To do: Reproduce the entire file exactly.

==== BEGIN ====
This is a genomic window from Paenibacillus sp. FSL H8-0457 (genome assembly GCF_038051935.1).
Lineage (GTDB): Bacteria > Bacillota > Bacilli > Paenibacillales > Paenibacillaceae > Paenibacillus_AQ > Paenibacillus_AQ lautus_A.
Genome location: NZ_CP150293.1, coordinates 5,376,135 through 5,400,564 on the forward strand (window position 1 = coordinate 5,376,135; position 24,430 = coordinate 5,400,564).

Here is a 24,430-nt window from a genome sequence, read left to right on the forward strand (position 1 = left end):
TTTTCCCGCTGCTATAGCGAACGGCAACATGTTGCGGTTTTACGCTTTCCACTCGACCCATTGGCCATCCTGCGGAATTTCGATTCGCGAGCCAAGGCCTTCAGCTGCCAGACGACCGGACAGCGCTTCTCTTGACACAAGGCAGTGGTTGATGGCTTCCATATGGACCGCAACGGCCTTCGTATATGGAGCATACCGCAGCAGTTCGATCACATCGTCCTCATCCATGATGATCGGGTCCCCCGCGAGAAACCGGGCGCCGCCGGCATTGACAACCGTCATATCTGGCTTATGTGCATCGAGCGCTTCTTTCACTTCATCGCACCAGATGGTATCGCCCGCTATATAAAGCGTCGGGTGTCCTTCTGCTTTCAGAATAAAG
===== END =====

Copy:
This is a genomic window from Paenibacillus sp. FSL H8-0457 (genome assembly GCF_038051935.1).
Lineage (GTDB): Bacteria > Bacillota > Bacilli > Paenibacillales > Paenibacillaceae > Paenibacillus_AQ > Paenibacillus_AQ lautus_A.
Genome location: NZ_CP150293.1, coordinates 5,376,135 through 5,400,564 on the forward strand (window position 1 = coordinate 5,376,135; position 24,430 = coordinate 5,400,564).

Here is a 24,430-nt window from a genome sequence, read left to right on the forward strand (position 1 = left end):
TTTTCCCGCTGCTATAGCGAACGGCAACATGTTGCGGTTTTACGCTTTCCACTCGACCCATTGGCCATCCTGCGGAATTTCGATTCGCGAGCCAAGGCCTTCAGCTGCCAGACGACCGGACAGCGCTTCTCTTGACACAAGGCAGTGGTTGATGGCTTCCATATGGACCGCAACGGCCTTCGTATATGGAGCATACCGCAGCAGTTCGATCACATCGTCCTCATCCATGATGATCGGGTCCCCCGCGAGAAACCGGGCGCCGCCGGCATTGACAACCGTCATATCTGGCTTATGTGCATCGAGCGCTTCTTTCACTTCATCGCACCAGATGGTATCGCCCGCTATATAAAGCGTCGGGTGTCCTTCTGCTTTCAGAATAAAG